So, here is my new baby, Maggie. She’s 7 years old and we think she’s mostly Miniature Poodle (or even Toy Poodle – she’s a tiny little scrap!) and she’s a curly-coated lovebug. She doesn’t know any words except her name as yet, but she’s a very good girl. ๐Ÿ™‚

Maggie dog

Maggie is only two thirds of Maui’s size, but he’s very unsure of her at the moment even though she’s not even slightly interested in him. I’m hoping they’ll learn to get along, or at least to ignore each other. They’ve touched noses twice now, so I think there’s a chance they’ll become friends eventually!

Maggie dog

She’s already done wonders for my PTSD – sitting with a warm little dog sleeping on your lap is incredibly soothing, and patrolling the neighbourhood with my tiny fearless companion at my side puts things back into perspective.

But, there’s a bit of a learning curve to integrate a dog into our household! I’ve never lived with a dog before, and I’m reading and googling and trying to figure out dozens of things every day. I’ve signed us up for a training class, but that doesn’t start for another week so I’ll have to muddle through until then.

Maggie dog

My life is a bit upside down right now as a result of all this, but I’m trying to practice the ‘acceptance of my situation’ that was one of my goals for this year. It’s incredibly frustrating that I don’t have a new pattern ready to debut this month, but, on the bright side, until I was distracted by life, I’d been working on a special new design that I’m really excited about. Every time I walk past my prototype I smile – it’s one of the best things I’ve ever designed! I’ve had to put the pattern on hold until I get my brain back to working at full capacity; it’s impossible to be creative and clever and innovative when you’re completely drained. I know it’ll be worth waiting for, and a few more weeks isn’t going to make any difference in the grand scheme of things.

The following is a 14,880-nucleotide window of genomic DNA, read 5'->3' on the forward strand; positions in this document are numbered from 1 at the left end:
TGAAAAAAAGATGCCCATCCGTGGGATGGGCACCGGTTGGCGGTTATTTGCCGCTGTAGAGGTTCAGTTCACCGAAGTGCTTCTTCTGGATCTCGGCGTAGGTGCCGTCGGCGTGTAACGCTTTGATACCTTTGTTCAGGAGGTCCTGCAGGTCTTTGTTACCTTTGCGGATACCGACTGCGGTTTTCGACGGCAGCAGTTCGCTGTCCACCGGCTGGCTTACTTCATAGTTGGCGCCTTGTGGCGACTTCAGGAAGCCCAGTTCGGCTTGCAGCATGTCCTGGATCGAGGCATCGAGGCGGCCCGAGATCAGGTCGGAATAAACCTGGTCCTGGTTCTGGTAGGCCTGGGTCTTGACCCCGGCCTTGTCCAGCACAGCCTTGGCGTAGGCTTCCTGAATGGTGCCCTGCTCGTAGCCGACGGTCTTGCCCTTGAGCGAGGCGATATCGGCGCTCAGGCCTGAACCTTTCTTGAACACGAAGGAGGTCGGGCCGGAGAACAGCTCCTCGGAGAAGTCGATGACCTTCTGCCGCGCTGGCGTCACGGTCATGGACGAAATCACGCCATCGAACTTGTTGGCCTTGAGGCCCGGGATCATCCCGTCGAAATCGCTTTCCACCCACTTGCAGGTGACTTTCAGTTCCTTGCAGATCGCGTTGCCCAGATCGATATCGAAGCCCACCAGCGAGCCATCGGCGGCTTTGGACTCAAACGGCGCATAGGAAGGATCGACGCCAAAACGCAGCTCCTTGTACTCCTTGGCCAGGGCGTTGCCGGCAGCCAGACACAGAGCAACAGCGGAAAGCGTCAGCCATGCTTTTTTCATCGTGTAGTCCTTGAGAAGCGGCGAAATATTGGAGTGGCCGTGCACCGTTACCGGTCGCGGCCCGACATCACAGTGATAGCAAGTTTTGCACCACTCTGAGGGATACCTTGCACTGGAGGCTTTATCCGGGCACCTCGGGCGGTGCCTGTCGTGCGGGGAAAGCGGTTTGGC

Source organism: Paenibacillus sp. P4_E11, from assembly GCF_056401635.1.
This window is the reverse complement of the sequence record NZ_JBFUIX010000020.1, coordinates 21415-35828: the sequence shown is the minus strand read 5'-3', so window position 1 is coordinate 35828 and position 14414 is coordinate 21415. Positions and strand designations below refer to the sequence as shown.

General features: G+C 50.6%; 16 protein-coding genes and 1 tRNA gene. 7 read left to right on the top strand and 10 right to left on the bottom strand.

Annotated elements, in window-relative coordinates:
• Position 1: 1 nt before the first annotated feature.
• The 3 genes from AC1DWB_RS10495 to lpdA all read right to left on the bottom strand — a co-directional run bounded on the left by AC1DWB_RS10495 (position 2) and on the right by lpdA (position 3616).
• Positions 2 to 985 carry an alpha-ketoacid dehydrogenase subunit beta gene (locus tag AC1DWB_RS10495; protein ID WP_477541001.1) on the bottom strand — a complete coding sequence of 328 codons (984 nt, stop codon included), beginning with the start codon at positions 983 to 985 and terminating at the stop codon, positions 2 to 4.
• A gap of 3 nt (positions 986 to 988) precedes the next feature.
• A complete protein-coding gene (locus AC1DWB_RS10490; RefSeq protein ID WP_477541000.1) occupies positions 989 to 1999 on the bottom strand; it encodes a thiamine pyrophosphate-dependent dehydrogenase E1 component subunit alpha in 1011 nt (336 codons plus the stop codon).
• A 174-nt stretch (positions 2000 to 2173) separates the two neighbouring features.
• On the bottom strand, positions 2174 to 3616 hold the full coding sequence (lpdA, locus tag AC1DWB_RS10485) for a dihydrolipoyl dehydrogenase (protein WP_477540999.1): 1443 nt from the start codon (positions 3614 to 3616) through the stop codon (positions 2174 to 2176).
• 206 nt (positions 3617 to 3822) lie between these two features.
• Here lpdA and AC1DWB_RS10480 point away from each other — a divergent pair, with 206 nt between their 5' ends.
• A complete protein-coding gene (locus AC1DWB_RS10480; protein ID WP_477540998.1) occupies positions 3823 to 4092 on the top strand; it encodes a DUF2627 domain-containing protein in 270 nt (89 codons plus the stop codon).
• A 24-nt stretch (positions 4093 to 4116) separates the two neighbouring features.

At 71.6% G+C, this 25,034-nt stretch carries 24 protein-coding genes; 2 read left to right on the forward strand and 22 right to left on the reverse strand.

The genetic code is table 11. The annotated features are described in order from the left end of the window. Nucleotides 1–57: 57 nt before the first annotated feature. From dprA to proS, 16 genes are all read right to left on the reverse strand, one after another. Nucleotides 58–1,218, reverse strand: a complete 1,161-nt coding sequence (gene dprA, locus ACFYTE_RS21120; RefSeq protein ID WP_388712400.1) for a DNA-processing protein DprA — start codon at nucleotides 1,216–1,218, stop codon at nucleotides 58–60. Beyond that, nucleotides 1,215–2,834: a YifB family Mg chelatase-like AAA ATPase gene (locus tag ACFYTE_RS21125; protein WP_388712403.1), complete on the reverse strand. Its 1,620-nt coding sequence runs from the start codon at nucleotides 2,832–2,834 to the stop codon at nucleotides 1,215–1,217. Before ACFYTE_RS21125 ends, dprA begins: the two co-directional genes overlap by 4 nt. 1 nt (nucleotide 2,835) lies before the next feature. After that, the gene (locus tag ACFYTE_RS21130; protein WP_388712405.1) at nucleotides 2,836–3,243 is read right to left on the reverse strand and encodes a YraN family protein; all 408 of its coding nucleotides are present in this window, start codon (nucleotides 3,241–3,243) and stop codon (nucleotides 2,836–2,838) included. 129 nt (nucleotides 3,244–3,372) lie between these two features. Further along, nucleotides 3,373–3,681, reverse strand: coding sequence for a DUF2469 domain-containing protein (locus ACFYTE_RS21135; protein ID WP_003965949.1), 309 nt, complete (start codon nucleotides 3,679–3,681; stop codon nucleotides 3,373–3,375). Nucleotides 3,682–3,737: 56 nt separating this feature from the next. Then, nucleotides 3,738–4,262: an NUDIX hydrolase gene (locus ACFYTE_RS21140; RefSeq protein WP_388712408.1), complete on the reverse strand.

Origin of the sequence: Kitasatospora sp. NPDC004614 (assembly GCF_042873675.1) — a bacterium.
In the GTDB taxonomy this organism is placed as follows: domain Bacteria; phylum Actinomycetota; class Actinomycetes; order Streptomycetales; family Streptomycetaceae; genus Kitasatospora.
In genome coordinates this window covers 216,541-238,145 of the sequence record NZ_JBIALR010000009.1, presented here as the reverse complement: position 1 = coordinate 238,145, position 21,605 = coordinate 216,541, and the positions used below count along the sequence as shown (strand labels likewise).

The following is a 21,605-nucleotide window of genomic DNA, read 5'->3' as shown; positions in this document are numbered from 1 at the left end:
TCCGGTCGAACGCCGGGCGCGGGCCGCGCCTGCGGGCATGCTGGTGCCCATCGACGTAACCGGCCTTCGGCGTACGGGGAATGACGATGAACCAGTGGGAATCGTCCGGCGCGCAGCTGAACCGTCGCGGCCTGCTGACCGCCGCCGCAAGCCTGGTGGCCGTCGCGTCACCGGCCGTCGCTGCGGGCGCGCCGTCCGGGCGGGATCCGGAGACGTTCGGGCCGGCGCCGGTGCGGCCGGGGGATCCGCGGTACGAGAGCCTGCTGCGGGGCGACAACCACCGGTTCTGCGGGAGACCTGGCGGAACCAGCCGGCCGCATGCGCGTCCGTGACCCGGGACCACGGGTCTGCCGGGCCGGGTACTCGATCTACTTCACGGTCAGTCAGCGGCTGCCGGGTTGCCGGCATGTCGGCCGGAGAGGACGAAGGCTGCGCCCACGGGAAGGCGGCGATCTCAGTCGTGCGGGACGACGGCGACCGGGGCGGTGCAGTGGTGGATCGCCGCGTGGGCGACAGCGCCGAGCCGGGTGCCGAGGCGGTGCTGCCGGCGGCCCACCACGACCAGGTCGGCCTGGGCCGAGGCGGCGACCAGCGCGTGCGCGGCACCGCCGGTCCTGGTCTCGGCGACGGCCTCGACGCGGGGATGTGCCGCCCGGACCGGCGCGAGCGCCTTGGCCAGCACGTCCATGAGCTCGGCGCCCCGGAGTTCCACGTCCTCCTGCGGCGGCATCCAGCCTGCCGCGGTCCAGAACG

Maggie dog

Thanks to my starting to learn how to be a good dog parent, plus lots of dog walking and dog shopping and dog/cat mediation, I’m utterly exhausted right now – but it’s for a much healthier reason than the fear and stress of the last weeks!

Maggie dog

Once Maggie and I get settled into a routine, I think she’ll make an excellent PlanetJune assistant, helping me to stay calm and focused (and providing plenty of cuteness inspiration, of course).

Maggie dog

Please welcome my sweet little Maggie to the PlanetJune family!